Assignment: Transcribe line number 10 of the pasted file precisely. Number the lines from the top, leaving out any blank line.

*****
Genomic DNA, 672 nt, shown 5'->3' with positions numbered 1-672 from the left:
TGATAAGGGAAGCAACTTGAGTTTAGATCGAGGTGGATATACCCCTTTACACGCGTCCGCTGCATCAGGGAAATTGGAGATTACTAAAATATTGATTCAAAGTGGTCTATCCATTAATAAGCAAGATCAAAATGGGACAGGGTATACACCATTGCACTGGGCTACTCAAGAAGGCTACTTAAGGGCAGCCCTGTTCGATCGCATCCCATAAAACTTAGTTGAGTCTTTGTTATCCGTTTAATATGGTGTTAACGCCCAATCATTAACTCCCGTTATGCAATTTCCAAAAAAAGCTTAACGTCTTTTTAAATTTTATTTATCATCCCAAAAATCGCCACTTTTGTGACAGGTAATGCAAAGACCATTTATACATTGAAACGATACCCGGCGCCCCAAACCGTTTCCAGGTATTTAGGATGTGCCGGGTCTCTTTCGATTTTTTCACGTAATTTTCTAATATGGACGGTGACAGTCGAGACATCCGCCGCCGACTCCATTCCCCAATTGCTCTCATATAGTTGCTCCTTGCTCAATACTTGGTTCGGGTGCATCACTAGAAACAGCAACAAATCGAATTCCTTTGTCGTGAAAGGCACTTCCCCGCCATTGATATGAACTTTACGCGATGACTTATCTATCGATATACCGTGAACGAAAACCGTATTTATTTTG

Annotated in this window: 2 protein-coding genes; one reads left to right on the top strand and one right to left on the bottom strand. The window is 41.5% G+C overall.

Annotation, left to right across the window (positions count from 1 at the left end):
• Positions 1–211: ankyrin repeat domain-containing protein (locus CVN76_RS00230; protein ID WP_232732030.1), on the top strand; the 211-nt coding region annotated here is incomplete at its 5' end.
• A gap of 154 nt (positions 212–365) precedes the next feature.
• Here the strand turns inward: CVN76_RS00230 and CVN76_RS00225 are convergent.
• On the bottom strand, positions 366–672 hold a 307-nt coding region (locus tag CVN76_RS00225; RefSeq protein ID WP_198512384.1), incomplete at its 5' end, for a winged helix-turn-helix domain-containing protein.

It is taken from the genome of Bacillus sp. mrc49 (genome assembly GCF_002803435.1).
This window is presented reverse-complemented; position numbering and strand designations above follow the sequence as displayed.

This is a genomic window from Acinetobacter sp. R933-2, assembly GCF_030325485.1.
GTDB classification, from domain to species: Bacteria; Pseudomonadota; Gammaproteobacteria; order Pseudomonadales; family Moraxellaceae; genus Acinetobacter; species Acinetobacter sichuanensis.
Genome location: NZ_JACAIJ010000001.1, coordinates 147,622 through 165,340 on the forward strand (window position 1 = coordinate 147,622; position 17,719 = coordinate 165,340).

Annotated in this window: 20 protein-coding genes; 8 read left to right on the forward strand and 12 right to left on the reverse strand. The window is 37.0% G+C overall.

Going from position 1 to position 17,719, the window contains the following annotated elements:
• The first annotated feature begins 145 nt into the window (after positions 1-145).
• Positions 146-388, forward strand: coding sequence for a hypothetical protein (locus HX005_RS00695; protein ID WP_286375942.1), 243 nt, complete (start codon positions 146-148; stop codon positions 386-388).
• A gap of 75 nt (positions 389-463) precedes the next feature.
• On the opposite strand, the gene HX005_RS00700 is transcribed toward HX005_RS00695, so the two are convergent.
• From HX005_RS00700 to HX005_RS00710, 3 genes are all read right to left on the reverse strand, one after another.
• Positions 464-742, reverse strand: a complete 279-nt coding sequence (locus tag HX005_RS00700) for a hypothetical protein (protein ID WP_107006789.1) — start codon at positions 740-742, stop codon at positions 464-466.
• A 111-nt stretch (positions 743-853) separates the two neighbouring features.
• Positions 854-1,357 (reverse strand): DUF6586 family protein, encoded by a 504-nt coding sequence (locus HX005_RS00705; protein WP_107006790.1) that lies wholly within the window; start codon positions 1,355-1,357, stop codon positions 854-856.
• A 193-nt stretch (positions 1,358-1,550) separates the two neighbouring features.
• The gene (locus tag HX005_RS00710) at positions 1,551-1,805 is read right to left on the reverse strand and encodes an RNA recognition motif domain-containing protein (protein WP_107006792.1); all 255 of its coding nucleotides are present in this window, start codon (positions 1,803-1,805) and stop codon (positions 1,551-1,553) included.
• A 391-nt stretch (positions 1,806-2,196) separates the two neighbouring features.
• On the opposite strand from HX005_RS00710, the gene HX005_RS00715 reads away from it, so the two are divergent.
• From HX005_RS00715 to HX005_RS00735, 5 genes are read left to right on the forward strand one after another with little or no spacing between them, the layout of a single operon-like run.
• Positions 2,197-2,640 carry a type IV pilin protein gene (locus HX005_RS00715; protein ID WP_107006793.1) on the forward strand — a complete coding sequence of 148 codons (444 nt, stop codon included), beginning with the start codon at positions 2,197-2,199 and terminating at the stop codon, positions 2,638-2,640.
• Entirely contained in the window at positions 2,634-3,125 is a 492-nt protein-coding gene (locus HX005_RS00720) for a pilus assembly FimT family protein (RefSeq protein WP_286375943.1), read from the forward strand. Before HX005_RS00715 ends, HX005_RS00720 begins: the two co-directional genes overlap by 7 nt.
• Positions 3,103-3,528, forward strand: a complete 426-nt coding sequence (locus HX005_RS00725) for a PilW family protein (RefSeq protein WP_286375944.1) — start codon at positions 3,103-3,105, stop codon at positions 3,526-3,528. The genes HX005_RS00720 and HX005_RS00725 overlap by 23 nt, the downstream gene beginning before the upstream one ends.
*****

This window is presented reverse-complemented; position numbering and strand designations above follow the sequence as displayed.